Who is responsible for the bungle?

Court documents and leaked letters have helped piece together the puzzle of how the messy visa situation occurred.

Since Djokovic was detained, officials have hand balled responsibility between themselves. 

Djokovic was informed by Tennis Australia that he was exempt to travel to Australia and play. It’s understood his application was assessed by two bodies – one assigned by TA and the other by the Victorian state government.

On Saturday night, it was revealed via court documents that Djokovic had also received correspondence from the Department of Home Affairs – a federal body – which indicated he was free to travel to Australia.

But this has been revealed to be an arrivals assessment form, and not official confirmation he was granted quarantine-free travel. 

No single party has accepted responsibility for the debacle, and at least one other tennis player has been sent home after they were initially approved with the same exemption.

Will Djokovic play in the Australian Open?

Djokovic will likely know if he will be competing in the Australian Open 2022 by 4pm Monday.

Commentators and legal experts are finding it challenging to predict an outcome for the case given it is constantly developing and has happened so quickly.

The hearing was delayed by technical issues with the court’s video link, but Djokovic’s lawyers argued their case to Judge Kelly, who asked the court ‘What more could this man have done?’ and said he was ‘agitated’ about the issue of Djokovic’s medical exemption.

‘Here, a professor and an eminently qualified physician have produced and provided to the applicant a medical exemption,’ Judge Kelly said.

‘Further to that, that medical exemption and the basis on which it was given was separately given by a further independent expert specialist panel established by the Victorian state government and that document was in the hands of the delegate.’

Djokovic’s lawyer, Nicholas Wood, has argued the notice of intention to cancel his visa was defective because it was made on ‘a confusing blend of two grounds’.

He also argued that Djokovic was treated at the airport as if access to lawyers ‘couldn’t possibly’ be of assistance in the matter and was not given a reasonable chance to respond to the notice.

At a press conference, Australia’s Prime Minister Scott Morrison was asked by a reporter to respond to comments from Tennis Australia chief executive Craig Tiley stating he was given conflicting government advice on medical exemptions.

Mr Morrison said: ‘Well, the matter is before the court so I can’t comment on the matter before the court … but in relation to the government, our government, the federal government’s advice to Tennis Australia, that was set out very clearly in November, as I read the extract from this very podium, it could not be more clear.’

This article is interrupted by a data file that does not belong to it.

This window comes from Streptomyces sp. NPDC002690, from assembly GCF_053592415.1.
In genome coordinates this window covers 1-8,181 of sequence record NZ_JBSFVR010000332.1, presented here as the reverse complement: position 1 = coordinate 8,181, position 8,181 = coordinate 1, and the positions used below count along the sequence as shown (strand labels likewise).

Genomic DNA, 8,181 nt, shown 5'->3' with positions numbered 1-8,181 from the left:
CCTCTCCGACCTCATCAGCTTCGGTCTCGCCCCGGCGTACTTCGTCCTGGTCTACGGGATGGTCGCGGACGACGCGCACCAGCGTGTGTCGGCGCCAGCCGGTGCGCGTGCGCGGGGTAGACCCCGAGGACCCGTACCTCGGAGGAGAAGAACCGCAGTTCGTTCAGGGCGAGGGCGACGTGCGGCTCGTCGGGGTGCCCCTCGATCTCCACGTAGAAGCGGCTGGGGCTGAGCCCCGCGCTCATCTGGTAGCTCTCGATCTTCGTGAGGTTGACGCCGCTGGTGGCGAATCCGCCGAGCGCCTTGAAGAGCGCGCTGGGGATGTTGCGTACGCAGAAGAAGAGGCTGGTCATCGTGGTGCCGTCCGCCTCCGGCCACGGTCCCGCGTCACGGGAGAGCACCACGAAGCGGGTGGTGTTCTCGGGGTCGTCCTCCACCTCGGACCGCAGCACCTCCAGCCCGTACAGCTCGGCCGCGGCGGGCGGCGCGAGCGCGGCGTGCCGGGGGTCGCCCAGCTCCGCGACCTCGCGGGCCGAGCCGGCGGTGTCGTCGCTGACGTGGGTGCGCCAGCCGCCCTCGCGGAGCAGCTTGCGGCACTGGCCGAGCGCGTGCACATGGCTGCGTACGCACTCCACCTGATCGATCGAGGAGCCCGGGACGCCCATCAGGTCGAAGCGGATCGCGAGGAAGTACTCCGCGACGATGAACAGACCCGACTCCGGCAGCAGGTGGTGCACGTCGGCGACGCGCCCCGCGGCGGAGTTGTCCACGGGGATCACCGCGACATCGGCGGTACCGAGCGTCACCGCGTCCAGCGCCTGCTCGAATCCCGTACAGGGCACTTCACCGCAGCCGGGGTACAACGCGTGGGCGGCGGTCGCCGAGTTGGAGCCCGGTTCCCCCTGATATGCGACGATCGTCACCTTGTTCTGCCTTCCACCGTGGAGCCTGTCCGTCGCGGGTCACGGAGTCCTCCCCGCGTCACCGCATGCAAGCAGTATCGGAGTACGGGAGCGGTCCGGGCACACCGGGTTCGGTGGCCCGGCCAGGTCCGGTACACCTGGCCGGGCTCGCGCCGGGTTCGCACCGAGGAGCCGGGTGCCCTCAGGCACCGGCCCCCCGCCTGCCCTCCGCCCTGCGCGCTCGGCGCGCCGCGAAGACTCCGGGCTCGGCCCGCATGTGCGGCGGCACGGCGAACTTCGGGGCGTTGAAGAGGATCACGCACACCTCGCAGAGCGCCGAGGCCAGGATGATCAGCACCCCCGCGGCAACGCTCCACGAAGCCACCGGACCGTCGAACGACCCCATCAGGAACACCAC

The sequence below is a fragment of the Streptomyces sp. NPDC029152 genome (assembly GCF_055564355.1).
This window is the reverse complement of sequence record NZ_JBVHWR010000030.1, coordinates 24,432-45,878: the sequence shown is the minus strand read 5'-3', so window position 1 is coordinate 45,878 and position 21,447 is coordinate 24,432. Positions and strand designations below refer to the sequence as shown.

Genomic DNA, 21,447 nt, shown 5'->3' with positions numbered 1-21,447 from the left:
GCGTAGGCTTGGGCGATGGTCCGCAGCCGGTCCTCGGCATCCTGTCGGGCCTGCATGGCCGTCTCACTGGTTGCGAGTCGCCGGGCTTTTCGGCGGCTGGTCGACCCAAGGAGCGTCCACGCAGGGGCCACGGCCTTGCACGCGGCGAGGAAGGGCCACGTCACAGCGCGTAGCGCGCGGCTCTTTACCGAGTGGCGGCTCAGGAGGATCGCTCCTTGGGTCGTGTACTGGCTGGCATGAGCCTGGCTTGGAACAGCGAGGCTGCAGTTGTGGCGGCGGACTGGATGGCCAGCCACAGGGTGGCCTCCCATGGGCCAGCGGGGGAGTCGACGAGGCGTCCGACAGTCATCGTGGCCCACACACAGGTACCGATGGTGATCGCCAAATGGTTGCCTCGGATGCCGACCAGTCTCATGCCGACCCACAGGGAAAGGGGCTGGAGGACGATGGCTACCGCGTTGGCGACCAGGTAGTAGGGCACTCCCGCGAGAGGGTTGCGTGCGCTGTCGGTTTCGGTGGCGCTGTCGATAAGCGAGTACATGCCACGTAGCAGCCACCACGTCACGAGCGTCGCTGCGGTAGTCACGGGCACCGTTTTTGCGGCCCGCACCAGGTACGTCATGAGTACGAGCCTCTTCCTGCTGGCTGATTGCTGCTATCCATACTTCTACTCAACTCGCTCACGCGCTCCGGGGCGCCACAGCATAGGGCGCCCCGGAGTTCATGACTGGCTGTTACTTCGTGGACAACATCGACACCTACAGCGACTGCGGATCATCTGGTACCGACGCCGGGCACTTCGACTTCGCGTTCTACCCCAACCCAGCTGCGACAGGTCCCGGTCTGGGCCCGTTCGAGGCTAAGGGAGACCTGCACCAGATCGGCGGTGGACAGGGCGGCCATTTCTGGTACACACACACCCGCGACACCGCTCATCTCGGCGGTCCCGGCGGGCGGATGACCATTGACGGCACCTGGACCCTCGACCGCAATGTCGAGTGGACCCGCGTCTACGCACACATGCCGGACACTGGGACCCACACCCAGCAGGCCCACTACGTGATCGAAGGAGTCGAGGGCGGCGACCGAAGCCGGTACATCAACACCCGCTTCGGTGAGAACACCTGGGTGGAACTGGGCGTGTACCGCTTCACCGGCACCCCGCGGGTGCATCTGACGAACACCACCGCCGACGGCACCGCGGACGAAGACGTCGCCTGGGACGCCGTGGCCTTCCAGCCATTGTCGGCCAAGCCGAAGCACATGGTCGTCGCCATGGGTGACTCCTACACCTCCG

Mr Morrison refused to comment on court documents submitted by the government which indicate Djokovic may remain in detention despite winning his appeal.

The documents urged the court to only ‘quash the decision and costs’ and said ‘it is inappropriate to make any further orders, whether they be for immediate release or even remitter to the delegate for reconsidering according to the law’.

They also noted: ‘An order for immediate release does not prevent re-detention if there is power to detain.’

It was revealed in court documents submitted by Djokovic’s lawyers that the player had been infected with Covid-19 in December 2021. The documents said the infection was the basis of Djokovic’s medical exemption.

The documents also noted that Djokovic expressed ‘shock’, ‘surprise, and ‘confusion’ when he was notified of his visa cancellation ‘given that (as he understood it) he had done everything he was required to enter Australia’.

But Australia’s Home Affairs Department filed court documents in which it stated ‘there is no such thing as an assurance of entry by a non-citizen into Australia’ and noted that the Minister has the power to cancel Djokovic’s visa a second time if the court rules in his favour.

‘As the Court raised with the parties at a previous mention, if this Court were to make orders in the applicant’s favour, it would then be for the respondent to administer the Act in accordance with law. That may involve the delegate deciding whether to make another cancellation decision, but there are also other powers in the Act, as the Court would be aware.’

In the transcript of his interview with Australian Border Force, when asked why he was travelling to Australia, Djokovic said: ‘I’m a professional tennis player and the main reason for me coming to Australia is participating in the Australian Open in Melbourne Victoria.’

In response to a question about his vaccination status, he said: ‘I am not vaccinated.’

When asked if he had ever had Covid-19, Djokovic replied: ‘I had Covid twice, I had Covid in June 2020 and I had Covid recently in – I was tested positive – PCR – 16th December 2021.’